US Customary system
The United States Customary System of Units is that system of units of measure in use in the United States of America since the United States' ratification of the Convention on the Meter. As a matter of law, all US Customary units are defined in terms of their metric counterparts.
- 1 Length
- 2 Area
- 3 Weight
- 4 Mass
- 5 Liquid Volume
- 6 Power
- 7 References
The units of length in the US Customary system are the inch, the foot, the yard, and the mile.
- Main Article: Inch
By law, the inch is defined as exactly 2.54 centimeters.
The US Customary foot, originally the length of an adult human foot, has a length of twelve inches. In fact, the US Customary foot is much longer than the average length of a human foot today, although some persons have feet that measure longer than this.
The yard, originally the length measured from the tip of the nose to the tip of the third finger with the arm fully outstretched, is defined as thirty-six inches, or three feet.
The statute mile, originally intended to approximate the length of a Roman mile, is defined as 5,280 feet.
The nautical mile, or the distance on the sea corresponding to one minute of latitude at or near the equator, is defined as 6,080 feet. The nautical unit of speed is the knot, which is one nautical mile per hour.
The classical English system has at least three other units of length that are found in Elizabethan-era literature:
- The fathom is the length of a rope held between two outstretched arms. It is defined as six feet. It may be used as a unit of depth at sea, but the usual unit of depth at sea is the foot.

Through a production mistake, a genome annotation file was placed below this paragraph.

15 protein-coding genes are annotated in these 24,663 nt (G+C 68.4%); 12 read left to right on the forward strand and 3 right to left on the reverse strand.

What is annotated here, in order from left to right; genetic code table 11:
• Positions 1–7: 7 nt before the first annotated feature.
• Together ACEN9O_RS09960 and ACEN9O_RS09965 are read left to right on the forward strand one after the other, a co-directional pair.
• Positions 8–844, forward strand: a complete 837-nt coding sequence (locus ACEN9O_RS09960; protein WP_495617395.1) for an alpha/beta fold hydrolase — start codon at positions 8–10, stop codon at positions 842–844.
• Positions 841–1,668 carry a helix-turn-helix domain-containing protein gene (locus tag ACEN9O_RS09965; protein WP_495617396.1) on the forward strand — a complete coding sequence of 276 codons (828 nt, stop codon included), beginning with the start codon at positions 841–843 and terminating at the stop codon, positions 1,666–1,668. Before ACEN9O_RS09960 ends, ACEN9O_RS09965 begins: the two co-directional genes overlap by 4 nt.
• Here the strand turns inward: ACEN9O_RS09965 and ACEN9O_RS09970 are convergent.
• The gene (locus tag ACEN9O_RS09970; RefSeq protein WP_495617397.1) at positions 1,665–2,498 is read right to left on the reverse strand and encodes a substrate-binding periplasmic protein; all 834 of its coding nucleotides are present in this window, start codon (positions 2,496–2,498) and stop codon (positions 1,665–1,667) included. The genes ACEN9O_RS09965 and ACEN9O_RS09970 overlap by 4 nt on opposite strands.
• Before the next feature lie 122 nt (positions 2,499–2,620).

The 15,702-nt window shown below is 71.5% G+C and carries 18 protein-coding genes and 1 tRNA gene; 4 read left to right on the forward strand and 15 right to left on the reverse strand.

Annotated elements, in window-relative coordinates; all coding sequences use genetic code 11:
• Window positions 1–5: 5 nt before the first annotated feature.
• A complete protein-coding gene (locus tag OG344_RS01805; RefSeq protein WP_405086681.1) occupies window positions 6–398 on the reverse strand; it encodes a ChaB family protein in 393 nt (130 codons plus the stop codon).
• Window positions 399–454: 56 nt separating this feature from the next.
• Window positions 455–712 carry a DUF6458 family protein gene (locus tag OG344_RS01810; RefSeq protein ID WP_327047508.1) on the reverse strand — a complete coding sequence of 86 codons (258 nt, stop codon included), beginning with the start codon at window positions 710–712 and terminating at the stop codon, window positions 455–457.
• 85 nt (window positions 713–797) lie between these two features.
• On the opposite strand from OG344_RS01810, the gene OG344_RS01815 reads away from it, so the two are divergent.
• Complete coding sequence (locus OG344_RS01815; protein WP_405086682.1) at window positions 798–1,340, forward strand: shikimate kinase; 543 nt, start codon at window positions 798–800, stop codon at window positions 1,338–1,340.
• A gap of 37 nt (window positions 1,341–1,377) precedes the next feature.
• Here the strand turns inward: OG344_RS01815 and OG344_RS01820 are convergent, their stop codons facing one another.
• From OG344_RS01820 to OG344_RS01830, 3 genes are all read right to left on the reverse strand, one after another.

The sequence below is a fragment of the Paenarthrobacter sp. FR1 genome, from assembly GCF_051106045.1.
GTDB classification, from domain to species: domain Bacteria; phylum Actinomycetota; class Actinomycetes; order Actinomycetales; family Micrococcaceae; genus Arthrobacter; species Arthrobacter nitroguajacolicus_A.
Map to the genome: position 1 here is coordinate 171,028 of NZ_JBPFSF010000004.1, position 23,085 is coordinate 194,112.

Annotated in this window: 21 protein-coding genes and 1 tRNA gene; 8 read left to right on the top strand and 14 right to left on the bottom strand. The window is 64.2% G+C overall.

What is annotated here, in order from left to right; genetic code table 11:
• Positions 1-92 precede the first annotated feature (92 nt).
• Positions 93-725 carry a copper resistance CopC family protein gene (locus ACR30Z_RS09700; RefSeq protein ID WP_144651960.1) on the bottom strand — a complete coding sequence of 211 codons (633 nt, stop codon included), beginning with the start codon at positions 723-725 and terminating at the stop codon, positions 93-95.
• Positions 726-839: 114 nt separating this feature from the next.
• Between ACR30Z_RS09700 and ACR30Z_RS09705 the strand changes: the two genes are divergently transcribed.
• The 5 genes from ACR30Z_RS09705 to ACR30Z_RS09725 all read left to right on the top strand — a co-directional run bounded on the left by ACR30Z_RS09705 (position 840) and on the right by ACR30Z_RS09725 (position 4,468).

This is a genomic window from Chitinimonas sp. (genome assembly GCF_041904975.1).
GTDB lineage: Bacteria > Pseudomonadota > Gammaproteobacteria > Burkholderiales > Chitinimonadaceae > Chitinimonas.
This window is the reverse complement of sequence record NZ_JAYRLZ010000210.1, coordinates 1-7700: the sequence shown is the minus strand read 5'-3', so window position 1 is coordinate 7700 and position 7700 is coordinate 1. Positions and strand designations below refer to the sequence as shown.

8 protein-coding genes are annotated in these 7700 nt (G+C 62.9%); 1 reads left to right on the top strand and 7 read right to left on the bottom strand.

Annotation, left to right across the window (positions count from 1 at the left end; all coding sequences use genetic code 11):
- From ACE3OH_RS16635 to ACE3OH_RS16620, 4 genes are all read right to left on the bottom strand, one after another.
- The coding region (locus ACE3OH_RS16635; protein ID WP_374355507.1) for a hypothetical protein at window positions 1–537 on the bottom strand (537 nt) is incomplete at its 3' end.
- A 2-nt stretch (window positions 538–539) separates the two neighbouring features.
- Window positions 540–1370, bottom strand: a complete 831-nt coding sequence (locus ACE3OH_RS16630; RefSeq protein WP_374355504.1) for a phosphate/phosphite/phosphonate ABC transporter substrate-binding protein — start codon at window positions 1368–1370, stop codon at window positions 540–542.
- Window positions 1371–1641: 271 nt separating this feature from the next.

- The rod is the length of a queue of sixteen persons. By convention, the rod is defined as five and one-half yards, or sixteen and one-half feet. 320 rods would therefore make a mile.
- The furlong is one-eighth of a mile, or 40 rods. It is close in length to the Roman stadium, which was one-eighth of a Roman mile.
Most US Customary units of area are the squares of the units of length. The chief exception to this is the:
One acre is 160 square rods. 640 acres make a square mile.
The US Customary system uses Avoirdupois weight. Effective July 1, 1959, the US Customary avoirdupois pound has been set equal to the international pound, and this in turn is based on a prototype pound in the British Exchequer. All other units of weight derive from this prototype. To be specific:
One ounce is one sixteenth of a pound.
The grain is 64.79891 milligrams, and by convention one pound mass is 7000 grains.
One ton is two thousand pounds.
Originally the English system defined the hundredweight (abbreviated cwt) as one hundred pounds. This is slightly heavier than an ancient talent.
In recognition that weight, being a force, is not an acceptable substitute for the measure of mass, physicists have added a mass unit to the US Customary system: the slug.
One slug is that mass which, when subjected to a force equivalent to a one-pound weight, will accelerate by one foot per second per second. Thus a pound is that force required to accelerate one slug of matter one foot per second per second. A slug would weigh thirty-two pounds on the ground, because the acceleration due to gravity at ground level on earth is thirty-two feet per second per second.
One fluid ounce is the volume of water that weighs one avoirdupois ounce.
One fluid pint is the volume of water that weighs one avoirdupois pound. As such, it measures sixteen fluid ounces.
One quart is the volume of two pints.
One gallon is the measure of four quarts.
The usual US Customary unit of power is the foot-pound per second, or that power that does, in one second, the work of exerting a one-pound force over one foot. However, by convention, the US Customary system has a much larger unit of power:
The horsepower (abbreviated hp) is the power that an average horse could exert. One horsepower is 550 foot-pounds per second. Engines and motors often have their power rated in horsepower, as a direct measure of the size of a team of horses that would be required to match that engine or motor for power.